Forget tweaking thigh lines, removing wrinkles or transposing faces: by adding generative AI to Photoshop, Adobe has guaranteed that you will never be able to trust the authenticity of any image you see, ever again.

Built into the latest beta version of Photoshop, Adobe’s Generative Fill tool allows photographers to not only adjust photos they have taken – a much-maligned practice that long ago turned the software’s name into a verb – but to tweak and add entirely new elements to their photos using English language prompts.

The feature leverages Firefly, a generative AI engine that Adobe has trained on a large range of stock photos, openly licensed images and public domain content that is no longer covered by copyright.

Firefly also powers other Photoshop features including generating complete images, stylising text by using descriptive prompts, recolouring images, turning sketches into images, creating images from 3D models, recomposing photos, and more.

Yet Generative Fill may be the final nail in the coffin for the integrity of photography: by not just creating new images – but allowing existing images of people and things to be seamlessly blended into new environments – the tool enables artists and propagandists alike to create convincing images involving real people, places, and events.

Galleries show artists using the tool with famous album art, paintings and memes to put the images in entirely new contexts – such as a young boy photographing the Mona Lisa on his smartphone, or Katy Perry sleeping on a large, fluffy, pink cat.

Yet by allowing photographers and artists to play freely and loosely with the truth, the technology also risks shattering assumptions about the integrity of images – as when one tinkerer used Generative Fill to put the famous Pope in a puffer jacket (itself an AI fabrication) into a streetscape while carrying luggage and wearing leather pants.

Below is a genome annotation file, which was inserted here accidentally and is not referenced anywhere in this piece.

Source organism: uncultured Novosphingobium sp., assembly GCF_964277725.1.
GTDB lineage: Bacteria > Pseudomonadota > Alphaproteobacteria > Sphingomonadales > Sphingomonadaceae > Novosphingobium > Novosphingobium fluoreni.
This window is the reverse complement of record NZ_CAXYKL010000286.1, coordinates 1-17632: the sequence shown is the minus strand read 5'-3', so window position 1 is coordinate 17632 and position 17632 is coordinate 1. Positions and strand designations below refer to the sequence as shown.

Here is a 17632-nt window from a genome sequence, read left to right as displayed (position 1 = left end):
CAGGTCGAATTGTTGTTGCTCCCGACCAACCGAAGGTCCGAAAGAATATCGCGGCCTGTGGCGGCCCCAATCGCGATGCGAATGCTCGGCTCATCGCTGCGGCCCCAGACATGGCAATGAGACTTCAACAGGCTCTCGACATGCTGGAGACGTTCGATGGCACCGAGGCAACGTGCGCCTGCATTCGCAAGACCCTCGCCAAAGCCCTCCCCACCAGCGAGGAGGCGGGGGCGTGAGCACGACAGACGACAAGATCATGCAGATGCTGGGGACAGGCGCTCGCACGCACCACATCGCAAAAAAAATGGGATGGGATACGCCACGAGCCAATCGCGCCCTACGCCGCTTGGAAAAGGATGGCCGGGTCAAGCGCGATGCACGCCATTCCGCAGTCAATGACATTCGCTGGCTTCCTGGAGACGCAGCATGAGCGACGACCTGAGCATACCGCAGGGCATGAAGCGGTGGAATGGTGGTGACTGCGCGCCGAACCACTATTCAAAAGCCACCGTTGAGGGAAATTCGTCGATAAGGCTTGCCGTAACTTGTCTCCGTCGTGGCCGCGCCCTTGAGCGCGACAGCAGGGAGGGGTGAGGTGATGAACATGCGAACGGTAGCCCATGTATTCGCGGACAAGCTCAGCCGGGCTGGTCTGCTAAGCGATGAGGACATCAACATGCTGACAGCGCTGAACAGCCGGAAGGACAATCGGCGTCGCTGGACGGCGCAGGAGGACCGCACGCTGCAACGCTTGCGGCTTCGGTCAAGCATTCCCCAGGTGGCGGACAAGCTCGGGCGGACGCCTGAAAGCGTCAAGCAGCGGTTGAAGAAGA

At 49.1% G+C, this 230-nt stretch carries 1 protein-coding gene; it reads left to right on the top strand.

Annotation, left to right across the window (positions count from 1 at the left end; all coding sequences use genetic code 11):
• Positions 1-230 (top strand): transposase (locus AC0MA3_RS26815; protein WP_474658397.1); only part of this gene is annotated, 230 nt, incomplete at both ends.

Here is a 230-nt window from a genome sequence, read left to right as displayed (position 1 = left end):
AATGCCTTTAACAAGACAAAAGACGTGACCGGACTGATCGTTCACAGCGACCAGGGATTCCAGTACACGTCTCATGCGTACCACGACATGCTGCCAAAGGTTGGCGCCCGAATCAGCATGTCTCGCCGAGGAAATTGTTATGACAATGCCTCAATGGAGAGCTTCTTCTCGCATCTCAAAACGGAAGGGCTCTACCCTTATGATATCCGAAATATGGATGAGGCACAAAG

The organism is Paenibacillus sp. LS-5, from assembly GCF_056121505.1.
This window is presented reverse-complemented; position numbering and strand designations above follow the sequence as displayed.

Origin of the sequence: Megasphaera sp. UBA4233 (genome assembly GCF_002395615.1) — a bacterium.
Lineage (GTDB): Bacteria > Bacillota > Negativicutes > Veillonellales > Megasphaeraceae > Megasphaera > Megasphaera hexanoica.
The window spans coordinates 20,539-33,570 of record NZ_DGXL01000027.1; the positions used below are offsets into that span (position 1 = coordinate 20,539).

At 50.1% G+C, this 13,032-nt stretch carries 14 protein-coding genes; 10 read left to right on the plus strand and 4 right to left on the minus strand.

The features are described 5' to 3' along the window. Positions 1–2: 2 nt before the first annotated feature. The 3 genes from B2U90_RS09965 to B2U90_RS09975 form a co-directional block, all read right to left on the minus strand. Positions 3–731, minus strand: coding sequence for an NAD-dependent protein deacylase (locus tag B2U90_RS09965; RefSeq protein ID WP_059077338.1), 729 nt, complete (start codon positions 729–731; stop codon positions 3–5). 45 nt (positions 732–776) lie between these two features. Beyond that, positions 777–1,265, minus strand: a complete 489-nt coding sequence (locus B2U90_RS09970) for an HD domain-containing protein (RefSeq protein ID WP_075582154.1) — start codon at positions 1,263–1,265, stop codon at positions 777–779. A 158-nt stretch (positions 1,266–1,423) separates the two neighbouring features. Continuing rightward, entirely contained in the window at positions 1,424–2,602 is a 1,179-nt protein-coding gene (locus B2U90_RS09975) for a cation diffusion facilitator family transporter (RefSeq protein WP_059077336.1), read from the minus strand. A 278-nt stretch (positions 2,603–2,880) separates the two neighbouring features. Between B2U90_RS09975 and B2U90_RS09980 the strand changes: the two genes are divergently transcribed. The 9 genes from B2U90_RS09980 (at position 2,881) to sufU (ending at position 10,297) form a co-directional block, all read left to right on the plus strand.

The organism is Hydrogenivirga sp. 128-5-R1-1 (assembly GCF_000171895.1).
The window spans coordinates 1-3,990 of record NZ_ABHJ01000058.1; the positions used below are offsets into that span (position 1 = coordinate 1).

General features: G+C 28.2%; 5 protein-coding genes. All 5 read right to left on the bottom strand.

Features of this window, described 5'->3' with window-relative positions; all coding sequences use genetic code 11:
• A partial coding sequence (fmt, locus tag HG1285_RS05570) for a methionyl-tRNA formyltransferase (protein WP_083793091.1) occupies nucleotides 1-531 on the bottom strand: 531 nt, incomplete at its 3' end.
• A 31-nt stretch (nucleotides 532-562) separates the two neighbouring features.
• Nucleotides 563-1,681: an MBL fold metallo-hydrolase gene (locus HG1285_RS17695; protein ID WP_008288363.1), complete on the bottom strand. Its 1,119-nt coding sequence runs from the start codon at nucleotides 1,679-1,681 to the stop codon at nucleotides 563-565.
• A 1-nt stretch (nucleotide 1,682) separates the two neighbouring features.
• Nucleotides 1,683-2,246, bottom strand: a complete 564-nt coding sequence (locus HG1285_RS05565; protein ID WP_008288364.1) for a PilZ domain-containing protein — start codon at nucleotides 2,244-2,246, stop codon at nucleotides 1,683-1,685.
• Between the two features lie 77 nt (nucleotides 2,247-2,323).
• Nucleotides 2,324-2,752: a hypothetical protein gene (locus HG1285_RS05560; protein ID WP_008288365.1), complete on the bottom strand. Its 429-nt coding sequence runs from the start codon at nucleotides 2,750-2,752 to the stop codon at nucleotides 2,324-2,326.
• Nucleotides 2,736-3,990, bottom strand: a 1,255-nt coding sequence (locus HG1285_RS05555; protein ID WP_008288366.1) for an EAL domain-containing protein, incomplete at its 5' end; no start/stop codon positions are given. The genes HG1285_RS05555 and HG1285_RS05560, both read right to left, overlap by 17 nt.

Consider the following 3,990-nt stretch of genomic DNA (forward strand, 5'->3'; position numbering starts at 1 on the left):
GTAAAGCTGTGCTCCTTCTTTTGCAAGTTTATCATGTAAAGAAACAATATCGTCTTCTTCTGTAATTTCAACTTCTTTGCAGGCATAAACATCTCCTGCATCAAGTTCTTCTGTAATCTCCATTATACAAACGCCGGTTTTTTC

When deepfakes become real

The integration of AI into photo editing software is nothing new – AI techniques have long-powered selection, object removal and other tools, with Skylum launching an AI-based spinoff of its Luminar image editor in 2020 – but the addition of generative AI capabilities means the technology can now not only enhance photographic truths, but create new ones.

“Now that we are entering a new era of AI, the advent of generative models presents a new opportunity to take our imaging capabilities to another level,” Adobe vice president for Photoshop and Lightroom product management and strategy Pam Clark said in announcing the new features in Photoshop’s May update.

Calling the new feature “a new chapter in our history”, Clark said the new tools would empower content creators “to work at the speed of their imagination”.

Seamless integration of generative AI into the widely-used photo editor is also all but certain to spawn a flood of potentially injurious deepfakes – which have already raised eyebrows as privacy advocates, cyber security experts, journalists, and others lament the death of verifiable written, visual and even voice communications.

It may not threaten human life in the way that former Google head Eric Schmidt recently warned that AI would, but with Google recently partnering with Adobe to integrate Firefly into its Bard generative AI platform, Generative Fill will hasten the death of verifiability.

While the industry tries to wrest back control of image verification through efforts like the Adobe-backed Content Authenticity Initiative (CAI) – an element of the Coalition for Content Provenance and Authenticity (CCPA) that will stamp images with details of which content has been modified using Generative Fill – broader access to generative AI tools risks overwhelming efforts to control its use.

Fluid realities may be here to stay, however, with Accenture’s recent Technology Trends 2023 report saying that generative AI will drive “the next wave of business transformation” and the creation of “a shared reality that seamlessly combines our physical lives of atoms and our digital ones of bits.”

“Many people are using [generative AI] to generate purely digital images and content,” the firm notes, “but we already see how it will shape the future of science, enterprise data, how we design and manufacture products, and so much more.”